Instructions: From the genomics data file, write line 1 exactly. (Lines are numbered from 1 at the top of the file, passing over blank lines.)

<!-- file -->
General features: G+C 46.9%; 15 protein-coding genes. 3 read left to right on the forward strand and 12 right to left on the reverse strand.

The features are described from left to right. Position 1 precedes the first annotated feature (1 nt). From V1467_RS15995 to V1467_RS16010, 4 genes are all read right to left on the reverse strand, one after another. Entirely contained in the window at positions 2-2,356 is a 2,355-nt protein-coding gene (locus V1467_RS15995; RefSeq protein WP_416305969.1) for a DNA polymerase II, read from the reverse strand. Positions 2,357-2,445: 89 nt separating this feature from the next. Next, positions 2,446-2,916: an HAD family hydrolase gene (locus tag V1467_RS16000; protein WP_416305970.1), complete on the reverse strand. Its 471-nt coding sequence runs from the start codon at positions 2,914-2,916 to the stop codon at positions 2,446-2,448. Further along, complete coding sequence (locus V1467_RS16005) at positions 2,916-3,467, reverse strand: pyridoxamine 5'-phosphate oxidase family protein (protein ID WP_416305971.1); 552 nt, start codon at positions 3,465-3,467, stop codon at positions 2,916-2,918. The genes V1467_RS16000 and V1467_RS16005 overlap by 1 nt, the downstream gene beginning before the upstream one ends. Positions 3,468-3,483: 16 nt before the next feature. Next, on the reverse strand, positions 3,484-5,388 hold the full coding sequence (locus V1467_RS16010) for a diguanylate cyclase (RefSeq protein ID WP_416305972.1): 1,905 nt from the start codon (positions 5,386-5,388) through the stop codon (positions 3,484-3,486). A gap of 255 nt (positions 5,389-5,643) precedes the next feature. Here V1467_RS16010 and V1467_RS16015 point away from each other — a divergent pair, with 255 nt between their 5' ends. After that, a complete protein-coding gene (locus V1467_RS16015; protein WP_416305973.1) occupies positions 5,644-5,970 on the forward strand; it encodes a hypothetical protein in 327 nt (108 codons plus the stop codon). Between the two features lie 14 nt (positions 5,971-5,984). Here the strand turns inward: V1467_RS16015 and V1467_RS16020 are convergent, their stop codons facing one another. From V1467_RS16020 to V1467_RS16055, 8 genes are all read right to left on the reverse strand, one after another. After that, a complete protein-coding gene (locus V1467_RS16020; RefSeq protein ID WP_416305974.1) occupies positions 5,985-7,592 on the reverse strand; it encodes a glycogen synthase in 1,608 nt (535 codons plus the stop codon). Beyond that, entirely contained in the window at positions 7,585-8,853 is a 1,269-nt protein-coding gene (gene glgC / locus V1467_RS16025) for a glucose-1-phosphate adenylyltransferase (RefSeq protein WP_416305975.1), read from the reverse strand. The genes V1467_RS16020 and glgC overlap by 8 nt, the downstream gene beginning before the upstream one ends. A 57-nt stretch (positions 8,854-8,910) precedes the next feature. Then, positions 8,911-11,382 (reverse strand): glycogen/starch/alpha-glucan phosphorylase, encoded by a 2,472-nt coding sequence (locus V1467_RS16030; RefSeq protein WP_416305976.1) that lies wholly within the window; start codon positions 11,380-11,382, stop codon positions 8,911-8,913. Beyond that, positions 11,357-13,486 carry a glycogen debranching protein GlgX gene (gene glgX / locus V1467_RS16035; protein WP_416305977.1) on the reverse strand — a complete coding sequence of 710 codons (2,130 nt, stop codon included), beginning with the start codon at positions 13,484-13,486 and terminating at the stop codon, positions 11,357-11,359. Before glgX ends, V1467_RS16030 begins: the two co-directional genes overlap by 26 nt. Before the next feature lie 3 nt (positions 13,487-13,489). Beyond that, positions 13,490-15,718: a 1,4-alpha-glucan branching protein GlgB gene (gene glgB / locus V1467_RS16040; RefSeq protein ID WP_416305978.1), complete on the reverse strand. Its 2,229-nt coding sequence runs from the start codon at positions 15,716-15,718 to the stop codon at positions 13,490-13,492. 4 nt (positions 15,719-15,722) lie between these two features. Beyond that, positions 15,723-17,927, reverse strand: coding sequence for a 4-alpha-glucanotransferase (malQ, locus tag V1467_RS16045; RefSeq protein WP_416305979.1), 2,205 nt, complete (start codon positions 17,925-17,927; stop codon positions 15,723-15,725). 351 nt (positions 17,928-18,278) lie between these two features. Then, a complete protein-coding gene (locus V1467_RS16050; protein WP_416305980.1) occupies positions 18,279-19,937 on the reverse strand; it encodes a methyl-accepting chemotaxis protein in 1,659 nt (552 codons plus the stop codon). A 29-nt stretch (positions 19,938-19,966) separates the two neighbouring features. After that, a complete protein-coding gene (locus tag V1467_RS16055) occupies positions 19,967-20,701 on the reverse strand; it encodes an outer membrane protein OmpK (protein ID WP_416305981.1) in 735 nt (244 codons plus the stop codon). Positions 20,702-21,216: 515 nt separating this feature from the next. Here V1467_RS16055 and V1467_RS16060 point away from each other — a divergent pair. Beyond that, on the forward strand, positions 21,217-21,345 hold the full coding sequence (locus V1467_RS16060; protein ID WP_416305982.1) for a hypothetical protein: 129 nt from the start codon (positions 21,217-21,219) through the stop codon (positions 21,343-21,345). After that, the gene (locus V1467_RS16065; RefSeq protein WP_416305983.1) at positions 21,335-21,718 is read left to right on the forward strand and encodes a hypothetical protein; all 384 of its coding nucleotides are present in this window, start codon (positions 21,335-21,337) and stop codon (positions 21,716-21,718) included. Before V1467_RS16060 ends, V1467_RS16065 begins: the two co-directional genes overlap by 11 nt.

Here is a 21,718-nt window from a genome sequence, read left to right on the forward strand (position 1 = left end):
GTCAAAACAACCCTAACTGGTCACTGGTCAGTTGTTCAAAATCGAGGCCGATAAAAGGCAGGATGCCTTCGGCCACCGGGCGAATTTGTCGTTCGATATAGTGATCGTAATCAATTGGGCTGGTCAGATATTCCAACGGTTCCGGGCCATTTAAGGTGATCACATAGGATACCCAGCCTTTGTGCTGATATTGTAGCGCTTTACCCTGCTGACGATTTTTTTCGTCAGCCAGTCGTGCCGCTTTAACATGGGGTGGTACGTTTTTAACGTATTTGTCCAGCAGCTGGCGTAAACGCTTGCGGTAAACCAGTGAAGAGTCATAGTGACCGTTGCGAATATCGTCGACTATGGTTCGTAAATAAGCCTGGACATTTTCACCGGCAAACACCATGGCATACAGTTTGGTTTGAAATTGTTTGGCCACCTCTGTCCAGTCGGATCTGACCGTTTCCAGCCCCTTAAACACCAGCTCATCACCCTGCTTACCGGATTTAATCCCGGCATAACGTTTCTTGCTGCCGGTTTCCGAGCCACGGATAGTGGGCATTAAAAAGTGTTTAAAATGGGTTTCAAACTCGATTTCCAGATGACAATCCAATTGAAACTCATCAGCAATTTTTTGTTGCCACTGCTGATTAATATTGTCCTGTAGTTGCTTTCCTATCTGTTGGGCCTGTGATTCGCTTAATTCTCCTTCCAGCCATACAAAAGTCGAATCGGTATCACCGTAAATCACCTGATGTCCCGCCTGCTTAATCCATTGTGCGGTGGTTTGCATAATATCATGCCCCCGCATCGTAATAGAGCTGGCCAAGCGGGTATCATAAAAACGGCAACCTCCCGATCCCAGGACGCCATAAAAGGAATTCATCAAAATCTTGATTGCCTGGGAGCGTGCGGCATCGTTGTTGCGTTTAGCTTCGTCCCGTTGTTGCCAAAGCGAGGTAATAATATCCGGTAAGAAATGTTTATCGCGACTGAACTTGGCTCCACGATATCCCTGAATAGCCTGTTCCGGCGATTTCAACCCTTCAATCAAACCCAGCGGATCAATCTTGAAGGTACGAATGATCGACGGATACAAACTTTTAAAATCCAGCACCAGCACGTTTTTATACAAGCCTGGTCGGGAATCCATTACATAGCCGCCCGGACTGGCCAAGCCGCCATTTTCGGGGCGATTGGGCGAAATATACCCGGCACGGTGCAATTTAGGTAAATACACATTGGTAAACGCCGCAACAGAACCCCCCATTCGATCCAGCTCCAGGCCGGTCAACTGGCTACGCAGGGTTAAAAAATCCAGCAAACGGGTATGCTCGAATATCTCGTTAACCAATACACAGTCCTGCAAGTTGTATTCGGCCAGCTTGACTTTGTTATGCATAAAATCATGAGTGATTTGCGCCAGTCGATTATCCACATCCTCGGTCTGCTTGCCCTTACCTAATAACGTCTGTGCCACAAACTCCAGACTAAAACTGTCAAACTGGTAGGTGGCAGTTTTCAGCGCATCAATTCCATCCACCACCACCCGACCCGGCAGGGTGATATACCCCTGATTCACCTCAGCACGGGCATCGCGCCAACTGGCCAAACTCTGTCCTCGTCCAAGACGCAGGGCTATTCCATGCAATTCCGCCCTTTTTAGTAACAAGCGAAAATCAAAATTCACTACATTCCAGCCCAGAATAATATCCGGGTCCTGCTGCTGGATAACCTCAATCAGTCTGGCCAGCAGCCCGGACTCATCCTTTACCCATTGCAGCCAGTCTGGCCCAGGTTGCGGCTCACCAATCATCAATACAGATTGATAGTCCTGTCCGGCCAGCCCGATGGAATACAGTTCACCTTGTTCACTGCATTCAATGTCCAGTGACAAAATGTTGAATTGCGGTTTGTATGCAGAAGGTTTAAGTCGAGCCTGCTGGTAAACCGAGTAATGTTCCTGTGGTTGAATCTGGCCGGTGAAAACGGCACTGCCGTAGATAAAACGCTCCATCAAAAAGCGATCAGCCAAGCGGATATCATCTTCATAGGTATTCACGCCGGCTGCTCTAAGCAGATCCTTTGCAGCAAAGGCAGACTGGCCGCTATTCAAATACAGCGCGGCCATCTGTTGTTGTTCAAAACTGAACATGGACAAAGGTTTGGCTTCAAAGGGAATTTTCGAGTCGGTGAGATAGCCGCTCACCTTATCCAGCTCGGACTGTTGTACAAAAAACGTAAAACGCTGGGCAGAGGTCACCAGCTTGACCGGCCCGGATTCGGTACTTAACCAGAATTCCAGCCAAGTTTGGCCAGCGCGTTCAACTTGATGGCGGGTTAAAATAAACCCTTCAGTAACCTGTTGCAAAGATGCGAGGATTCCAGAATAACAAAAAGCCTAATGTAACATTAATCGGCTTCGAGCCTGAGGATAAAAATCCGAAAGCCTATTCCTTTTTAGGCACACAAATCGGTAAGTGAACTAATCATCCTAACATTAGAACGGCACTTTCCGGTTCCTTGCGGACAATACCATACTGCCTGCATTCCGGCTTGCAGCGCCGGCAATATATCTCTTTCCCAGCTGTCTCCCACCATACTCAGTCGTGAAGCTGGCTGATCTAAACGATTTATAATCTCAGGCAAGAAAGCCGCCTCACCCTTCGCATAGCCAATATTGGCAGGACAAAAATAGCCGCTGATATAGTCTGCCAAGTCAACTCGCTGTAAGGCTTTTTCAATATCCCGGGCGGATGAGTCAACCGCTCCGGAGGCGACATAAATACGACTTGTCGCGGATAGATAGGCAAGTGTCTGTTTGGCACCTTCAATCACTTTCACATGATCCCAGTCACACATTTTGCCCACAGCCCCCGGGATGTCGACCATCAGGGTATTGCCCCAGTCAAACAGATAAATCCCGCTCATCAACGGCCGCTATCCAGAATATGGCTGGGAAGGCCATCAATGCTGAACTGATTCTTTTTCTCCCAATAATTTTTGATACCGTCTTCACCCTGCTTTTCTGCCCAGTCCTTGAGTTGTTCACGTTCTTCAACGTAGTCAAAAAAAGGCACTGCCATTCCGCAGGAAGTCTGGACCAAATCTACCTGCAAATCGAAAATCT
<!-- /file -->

General features: G+C 46.9%; 15 protein-coding genes. 3 read left to right on the forward strand and 12 right to left on the reverse strand.